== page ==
There have been occasional attempts to point out similarities, or to attribute the origins of ‘Anzac’ to Turkish words; Captain W. J. Denny in The Diggers in 1919 wrote:1
It was discovered that there is an Arabian word called Anzac or Anzag–the meaning of which is “To cause to jump!” In view of this distinctive attribute having been so gallantly displayed at the famous landing at Gallipoli and the fact of the word being Oriental, this conception seemed so appropriate that it was forthwith accepted by many.
In 1956 Alan Moorehead noted in Gallipoli:2
The word bears an unfortunate resemblance to the Turkish ‘ANSAC’ which means ‘almost’.
While these curiosities may have ‘almost’ convinced some to ponder their relevance, ANZAC the acronym, and Anzac the name, had origins far more obvious and literal.
Simply, ANZAC is the acronym for the “Australian and New Zealand Army Corps”; the result of combining the “Australian Imperial Force” and “New Zealand Expeditionary Force” in the early days of the First World War. At the time, December 1914, both armies were stationed in Egypt under the command of the British officer, Lieutenant-General William Birdwood.
ANZAC, in its brevity, was handy for administration uses, it was originally written as A. and N.Z.A.C.
Charles Bean3, the Australian historian, noted in 1936 (from a 1915 report) its use as a rubber stamp and as a stencil on packing crates.
The origin of the official acronym ANZAC, and the more colloquial Anzac has been attributed to, or claimed by a number of people. Both General Birdwood and the campaign Commander-in-chief, General Sir Ian Hamilton claimed authorship of its origination. New Zealander Fred Waite noted this in his 1919 book The New Zealanders at Gallipoli:4
In the Anzac Book General Birdwood stated that when he took over the command of the Australian and New Zealand Army Corps in Egypt, he was asked to select a telegraphic code address for his Army Corps, and adopted the word ‘Anzac.’ Later on, after the landing, he was asked by General Headquarters to suggest a name for the beach, and in reply he christened it ‘Anzac Cove. 5
General Ian Hamilton in his introduction to Crusading at Anzac, published in 1916 by Ellis Silas, wrote: ‘As the man who first, seeking to save himself trouble, omitted the five full stops and brazenly coined the word ‘Anzac,’ I am glad to write a line or two in preface to sketches which may help to give currency to that token throughout the realms of glory. 6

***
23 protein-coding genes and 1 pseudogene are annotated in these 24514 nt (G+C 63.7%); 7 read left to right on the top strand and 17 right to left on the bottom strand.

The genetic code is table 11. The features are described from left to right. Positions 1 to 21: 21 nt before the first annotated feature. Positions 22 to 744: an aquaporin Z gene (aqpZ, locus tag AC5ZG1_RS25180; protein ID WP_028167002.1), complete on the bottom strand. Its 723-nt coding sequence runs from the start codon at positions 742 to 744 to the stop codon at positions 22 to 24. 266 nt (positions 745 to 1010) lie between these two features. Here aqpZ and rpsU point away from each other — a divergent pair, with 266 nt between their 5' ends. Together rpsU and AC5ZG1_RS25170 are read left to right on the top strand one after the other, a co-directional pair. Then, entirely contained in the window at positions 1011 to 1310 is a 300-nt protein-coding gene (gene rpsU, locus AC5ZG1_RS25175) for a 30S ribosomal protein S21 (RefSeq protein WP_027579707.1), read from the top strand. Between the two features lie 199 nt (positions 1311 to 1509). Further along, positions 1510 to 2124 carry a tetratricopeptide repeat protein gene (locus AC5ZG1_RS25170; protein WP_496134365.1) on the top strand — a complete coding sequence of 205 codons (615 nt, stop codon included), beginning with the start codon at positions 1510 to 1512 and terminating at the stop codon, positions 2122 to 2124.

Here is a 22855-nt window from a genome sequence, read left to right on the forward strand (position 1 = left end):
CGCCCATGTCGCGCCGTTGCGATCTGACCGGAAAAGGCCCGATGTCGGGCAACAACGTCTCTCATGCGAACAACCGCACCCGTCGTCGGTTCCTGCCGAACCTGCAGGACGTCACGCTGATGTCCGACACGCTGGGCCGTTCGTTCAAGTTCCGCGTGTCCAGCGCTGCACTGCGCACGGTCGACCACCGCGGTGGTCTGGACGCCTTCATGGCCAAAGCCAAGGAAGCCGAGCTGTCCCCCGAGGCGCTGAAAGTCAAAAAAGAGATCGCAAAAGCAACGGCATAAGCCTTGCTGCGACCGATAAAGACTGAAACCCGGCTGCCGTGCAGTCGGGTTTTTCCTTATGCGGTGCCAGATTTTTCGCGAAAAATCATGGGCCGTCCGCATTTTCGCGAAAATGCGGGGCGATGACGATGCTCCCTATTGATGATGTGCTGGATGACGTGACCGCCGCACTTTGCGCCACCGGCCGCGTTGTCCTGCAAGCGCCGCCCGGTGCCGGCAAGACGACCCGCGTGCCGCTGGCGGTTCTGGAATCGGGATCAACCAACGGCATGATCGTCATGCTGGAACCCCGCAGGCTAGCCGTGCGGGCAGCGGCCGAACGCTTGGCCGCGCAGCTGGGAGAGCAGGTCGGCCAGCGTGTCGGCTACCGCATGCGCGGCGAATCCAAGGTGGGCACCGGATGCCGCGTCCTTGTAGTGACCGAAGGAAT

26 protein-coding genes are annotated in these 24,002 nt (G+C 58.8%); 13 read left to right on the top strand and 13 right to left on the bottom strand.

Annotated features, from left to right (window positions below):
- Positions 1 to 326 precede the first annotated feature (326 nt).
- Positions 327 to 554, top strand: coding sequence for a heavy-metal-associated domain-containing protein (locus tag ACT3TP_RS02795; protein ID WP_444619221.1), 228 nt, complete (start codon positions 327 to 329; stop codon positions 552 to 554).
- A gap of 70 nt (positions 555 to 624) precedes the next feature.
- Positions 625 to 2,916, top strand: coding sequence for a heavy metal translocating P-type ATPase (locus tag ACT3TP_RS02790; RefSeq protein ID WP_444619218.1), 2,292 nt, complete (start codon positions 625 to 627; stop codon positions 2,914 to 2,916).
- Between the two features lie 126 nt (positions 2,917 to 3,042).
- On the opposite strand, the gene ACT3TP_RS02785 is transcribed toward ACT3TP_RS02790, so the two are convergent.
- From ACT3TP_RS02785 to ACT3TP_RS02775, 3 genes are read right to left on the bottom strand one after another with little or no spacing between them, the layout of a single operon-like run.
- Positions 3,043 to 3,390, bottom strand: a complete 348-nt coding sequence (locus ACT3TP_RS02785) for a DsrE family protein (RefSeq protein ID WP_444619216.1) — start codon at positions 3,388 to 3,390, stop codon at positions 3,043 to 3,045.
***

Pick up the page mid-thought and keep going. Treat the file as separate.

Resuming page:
Attribution had also been given to Birdwood by a number of other authors, including Captain W. J. Denny in The Diggers, also published in 1919: 7
General Birdwood himself thus relates the origin of the word: ‘When I took over the command of the Australian and New Zealand Army Corps in Egypt, I was asked to select a telegraphic code address for my Army Corps, and then adapted the name Anzac. Later on, when we had effected our landing, I was asked by General Head Quarters to suggest a name for the beach where we had made good our first precarious footing, and then asked that this might be recorded as ‘Anzac Cove’–a name which the bravery of our men had now made historical, while it will remain a geographical landmark for all time.
It has become acknowledged in later years, that both identities, A.N.Z.A.C and Anzac, where adopted under the command of Birdwood – rather than later by Hamilton once the Gallipoli campaign had begun:
An Encyclopaedia of New Zealand (1966)8
The term Anzac is the abbreviation of the Australian and New Zealand Army Corps and was first adopted by Field-Marshall W. R. Birdwood when he took command of this Corps in Egypt late in 1914.
The Illustrated Encyclopedia of New Zealand (1989)9
ANZAC is an acronym for the Australian and New Zealand Army Corps which was formed in Egypt from the Australian and New Zealand Division immediately before the landing on Gallipoli in World War One.
Australians at War (2001)10
In Egypt, the Dominion troops were placed under the command of Lieutenant General William Birdwood… he approved the acronym ANZAC for the newly formed Australian and New Zealand Corps.